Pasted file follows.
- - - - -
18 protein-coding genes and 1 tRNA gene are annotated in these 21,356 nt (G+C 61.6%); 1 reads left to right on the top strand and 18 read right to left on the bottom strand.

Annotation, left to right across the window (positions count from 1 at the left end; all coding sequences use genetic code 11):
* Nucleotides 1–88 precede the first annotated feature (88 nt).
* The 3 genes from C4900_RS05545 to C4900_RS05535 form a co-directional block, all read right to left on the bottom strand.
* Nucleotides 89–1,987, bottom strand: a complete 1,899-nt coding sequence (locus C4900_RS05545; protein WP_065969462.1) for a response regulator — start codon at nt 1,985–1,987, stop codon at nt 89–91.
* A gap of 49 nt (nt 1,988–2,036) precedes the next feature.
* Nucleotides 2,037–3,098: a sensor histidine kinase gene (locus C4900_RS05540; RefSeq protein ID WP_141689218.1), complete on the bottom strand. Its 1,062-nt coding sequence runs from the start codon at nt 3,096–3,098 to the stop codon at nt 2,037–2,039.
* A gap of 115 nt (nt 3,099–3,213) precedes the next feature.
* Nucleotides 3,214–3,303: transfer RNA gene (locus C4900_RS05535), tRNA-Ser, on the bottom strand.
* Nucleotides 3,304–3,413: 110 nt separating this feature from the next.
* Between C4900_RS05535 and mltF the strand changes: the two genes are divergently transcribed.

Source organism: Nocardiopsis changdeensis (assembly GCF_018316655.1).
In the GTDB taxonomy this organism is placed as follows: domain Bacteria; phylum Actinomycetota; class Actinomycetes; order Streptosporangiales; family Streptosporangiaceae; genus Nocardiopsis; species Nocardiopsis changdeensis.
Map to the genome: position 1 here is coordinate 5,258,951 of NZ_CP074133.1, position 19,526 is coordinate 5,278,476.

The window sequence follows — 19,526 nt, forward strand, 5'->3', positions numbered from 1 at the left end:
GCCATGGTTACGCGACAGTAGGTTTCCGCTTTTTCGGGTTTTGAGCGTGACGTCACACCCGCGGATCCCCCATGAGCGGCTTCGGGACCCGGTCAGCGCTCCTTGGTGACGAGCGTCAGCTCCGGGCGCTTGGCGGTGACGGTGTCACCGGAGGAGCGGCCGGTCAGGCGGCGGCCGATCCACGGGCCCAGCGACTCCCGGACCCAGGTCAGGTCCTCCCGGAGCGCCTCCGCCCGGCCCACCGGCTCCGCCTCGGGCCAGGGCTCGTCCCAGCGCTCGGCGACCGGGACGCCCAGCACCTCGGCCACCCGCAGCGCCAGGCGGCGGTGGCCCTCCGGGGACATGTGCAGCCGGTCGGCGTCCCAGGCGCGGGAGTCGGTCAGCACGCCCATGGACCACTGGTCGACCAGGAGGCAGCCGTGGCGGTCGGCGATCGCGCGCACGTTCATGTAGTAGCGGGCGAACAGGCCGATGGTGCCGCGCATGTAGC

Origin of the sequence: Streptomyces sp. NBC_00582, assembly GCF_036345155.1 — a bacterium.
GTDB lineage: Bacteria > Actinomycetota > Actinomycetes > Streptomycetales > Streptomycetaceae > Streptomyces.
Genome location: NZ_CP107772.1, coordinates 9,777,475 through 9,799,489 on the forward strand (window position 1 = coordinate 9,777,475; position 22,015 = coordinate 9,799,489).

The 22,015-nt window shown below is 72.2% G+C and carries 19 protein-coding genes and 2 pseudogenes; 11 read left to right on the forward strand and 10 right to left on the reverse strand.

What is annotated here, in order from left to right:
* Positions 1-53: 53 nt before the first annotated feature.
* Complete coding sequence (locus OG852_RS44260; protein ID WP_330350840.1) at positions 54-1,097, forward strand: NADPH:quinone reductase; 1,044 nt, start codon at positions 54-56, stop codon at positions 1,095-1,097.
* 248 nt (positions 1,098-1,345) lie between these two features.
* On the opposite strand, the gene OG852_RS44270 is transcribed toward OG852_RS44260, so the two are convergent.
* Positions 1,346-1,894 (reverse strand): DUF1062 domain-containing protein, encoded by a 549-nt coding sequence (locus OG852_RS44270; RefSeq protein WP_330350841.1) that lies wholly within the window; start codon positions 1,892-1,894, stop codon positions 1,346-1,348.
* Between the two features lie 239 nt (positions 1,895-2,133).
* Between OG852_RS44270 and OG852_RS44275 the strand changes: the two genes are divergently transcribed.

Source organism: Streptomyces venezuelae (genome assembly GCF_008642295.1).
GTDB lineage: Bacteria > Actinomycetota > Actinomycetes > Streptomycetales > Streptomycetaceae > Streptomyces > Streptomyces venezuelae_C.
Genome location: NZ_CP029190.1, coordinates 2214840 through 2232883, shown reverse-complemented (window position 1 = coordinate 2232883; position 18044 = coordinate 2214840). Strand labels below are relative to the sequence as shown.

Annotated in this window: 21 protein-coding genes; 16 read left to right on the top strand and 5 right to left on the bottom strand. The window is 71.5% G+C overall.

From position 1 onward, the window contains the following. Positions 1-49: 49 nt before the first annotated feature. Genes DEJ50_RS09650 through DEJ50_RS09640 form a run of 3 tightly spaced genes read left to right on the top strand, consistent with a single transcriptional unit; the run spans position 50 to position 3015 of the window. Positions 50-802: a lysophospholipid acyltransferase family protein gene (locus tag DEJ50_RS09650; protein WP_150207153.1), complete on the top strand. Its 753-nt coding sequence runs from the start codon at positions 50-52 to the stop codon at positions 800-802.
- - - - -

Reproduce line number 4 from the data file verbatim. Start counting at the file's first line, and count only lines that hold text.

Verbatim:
* The 3 genes from C4900_RS05545 to C4900_RS05535 form a co-directional block, all read right to left on the bottom strand.